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June 20, 2018 – Harpoons are being trained on endangered fin whales in Icelandic waters for the first time in three years this summer.
Kristjan Loftsson, CEO of Hvalur hf, the only company involved in Icelandic fin whaling, announced his intention to resume killing the planet’s second largest whale species earlier this year and the first of his whaling vessels has now left port to begin the hunt, with a quota of 190 fin whales. Loftsson’s company last killed 155 fin whales in 2015, chiefly for the Japanese market. There had been no fin whaling in Iceland since this time, after Loftsson cited difficulties in trading the meat with Japan.
Minke whaling is also currently taking place in Iceland with a self-allocated annual kill quota of 269 minke whales, though a fraction of this quota is usually taken. A total of 17 minke whales were harpooned during last summer’s whaling season, compared to 46 in 2016. While fin whale meat has not traditionally been eaten by Icelanders, minke whale meat is sold within the country, though the majority of it is eaten by curious tourists.
IFAW opposes all commercial whaling as it is inherently cruel; there is no humane way to kill a whale. There is also little appetite for whale meat among Icelanders with recent Gallup polling commissioned by IFAW showing only 1% of Icelanders claim to eat whale meat regularly and 81% have never eaten it. Polling also revealed that Icelandic support for fin whaling has significantly reduced, with 35.4% now declaring they are in favour of fin whaling, compared to 42% in 2016. Just four years ago, similar polling found 56.9% in favour of fin whaling, around 20% higher.*
Patrick Ramage, IFAW’s Marine Conservation Programme Director, said: “We are very disappointed that Mr Loftsson has decided to once again train his harpoons on endangered fin whales for meat that nobody needs or wants. We encourage him to abandon this outdated and uneconomic whale killing which is damaging to Iceland’s international reputation.”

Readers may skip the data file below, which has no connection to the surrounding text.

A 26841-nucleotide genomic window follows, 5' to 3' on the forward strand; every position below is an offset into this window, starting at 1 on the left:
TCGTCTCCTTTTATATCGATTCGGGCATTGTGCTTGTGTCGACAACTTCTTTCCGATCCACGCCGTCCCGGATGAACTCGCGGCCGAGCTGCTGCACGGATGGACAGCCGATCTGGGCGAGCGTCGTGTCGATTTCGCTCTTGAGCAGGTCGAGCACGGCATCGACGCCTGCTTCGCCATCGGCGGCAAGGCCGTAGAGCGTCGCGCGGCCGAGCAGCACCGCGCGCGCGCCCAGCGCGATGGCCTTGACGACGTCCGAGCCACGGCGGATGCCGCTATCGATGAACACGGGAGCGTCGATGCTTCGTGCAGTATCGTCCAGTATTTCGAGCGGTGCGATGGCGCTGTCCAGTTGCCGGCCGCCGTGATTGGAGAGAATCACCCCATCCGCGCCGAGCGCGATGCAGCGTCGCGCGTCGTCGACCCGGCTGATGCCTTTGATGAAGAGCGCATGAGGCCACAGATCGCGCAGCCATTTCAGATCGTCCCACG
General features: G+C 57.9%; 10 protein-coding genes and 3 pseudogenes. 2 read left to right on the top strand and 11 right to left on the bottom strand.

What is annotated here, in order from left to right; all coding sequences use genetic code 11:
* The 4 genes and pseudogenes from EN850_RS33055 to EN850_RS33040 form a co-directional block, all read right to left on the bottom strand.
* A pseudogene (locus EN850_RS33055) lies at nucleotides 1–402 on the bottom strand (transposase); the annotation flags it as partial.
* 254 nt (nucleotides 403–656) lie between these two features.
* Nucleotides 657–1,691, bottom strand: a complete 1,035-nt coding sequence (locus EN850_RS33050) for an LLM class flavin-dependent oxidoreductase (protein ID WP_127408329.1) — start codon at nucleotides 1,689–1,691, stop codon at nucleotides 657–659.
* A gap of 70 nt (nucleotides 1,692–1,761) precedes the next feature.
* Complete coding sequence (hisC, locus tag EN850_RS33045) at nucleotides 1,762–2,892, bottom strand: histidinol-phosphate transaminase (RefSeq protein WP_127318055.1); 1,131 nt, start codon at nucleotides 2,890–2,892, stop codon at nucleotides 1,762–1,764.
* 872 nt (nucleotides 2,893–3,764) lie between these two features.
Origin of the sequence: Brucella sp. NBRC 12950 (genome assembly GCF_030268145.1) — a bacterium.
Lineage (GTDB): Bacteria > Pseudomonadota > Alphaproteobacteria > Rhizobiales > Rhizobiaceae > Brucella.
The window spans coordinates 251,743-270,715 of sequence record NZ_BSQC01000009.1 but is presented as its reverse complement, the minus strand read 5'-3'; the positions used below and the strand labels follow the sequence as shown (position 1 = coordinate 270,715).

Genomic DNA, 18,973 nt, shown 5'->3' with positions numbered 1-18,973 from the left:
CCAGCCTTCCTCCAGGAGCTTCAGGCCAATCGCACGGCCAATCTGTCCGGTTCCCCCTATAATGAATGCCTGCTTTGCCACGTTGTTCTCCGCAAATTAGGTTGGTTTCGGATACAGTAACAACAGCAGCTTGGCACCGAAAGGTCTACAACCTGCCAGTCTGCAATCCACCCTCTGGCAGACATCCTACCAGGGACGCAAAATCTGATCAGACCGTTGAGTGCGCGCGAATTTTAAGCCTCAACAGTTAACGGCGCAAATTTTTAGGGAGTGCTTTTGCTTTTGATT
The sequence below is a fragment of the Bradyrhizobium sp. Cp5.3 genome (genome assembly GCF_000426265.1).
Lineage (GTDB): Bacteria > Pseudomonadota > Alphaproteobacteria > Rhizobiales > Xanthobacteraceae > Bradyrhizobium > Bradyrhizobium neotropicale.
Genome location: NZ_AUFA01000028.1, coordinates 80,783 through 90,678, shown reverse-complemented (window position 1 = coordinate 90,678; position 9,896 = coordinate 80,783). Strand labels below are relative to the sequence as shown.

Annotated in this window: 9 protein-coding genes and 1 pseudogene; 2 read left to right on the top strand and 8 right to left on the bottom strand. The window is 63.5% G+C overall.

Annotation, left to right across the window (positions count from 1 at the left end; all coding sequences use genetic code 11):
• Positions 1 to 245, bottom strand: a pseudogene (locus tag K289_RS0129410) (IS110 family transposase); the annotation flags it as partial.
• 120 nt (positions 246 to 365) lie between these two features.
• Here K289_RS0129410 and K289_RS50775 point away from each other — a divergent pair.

In conjunction with Icelandic whale watching coalition Icewhale, IFAW works to educate tourists about the realities of whaling and whale meat through its ‘Meet Us Don’t Eat Us’ campaign. The percentage of tourists who claimed to have tasted whale meat in Iceland was 40% according to research carried out in 2009. Since the launch of Meet Us Don’t Eat Us in 2011 this figure has been drastically reduced, with IFAW surveys revealing 11.4% of tourists in Iceland had sampled whale meat in 2017.
Ramage added: “IFAW has long said that responsible whale watching, rather than whale killing, is better for both whales and Iceland’s tourism industry. With the global movement for whale conservation having far more support than whaling, we also encourage the Icelandic government to issue no further whaling quotas to ensure that commercial whaling is consigned to the history books where it belongs.”
Whale watching is one of the top tourist attractions in Iceland, generating around £20 million annually. More than 350,000 people go whale watching each year in Iceland, proving that whales are worth far more to the Icelandic economy alive than dead.
More than half of restaurants in downtown Reykjavik have signed up to be ‘Whale Friendly’ with a pledge not to serve whale meat, and less than 10% of restaurants in this area have whale meat on their menus.
To support IFAW’s efforts to protect whales in Iceland, find out more about Meet Us Don’t Eat Us or to sign our whales petition visit www.ifaw.is
*This survey was carried out by Gallup between October 4 and 11, 2017, to survey Icelanders’ attitudes to whale hunting. It used a sample size of 1,448. The survey was carried out online across Iceland targeting only those aged 18 years and over randomly selected from Gallup’s Internet Panel. Total number of respondents was 859, with 589 not responding, giving a total response rate of 59.3%. Full results are available on request.
Founded in 1969, the International Fund for Animal Welfare (IFAW) is a global non-profit organisation that protects animals and the places they call home. With offices in 15 countries and projects in over 40, we rescue, rehabilitate and release animals into secure landscapes around the world. In collaboration with both governments and local communities, our experienced campaigners, legal and political experts, and internationally acclaimed scientists pioneer lasting solutions to some of the most pressing animal welfare and wildlife conservation issues of our time. www.ifaw.org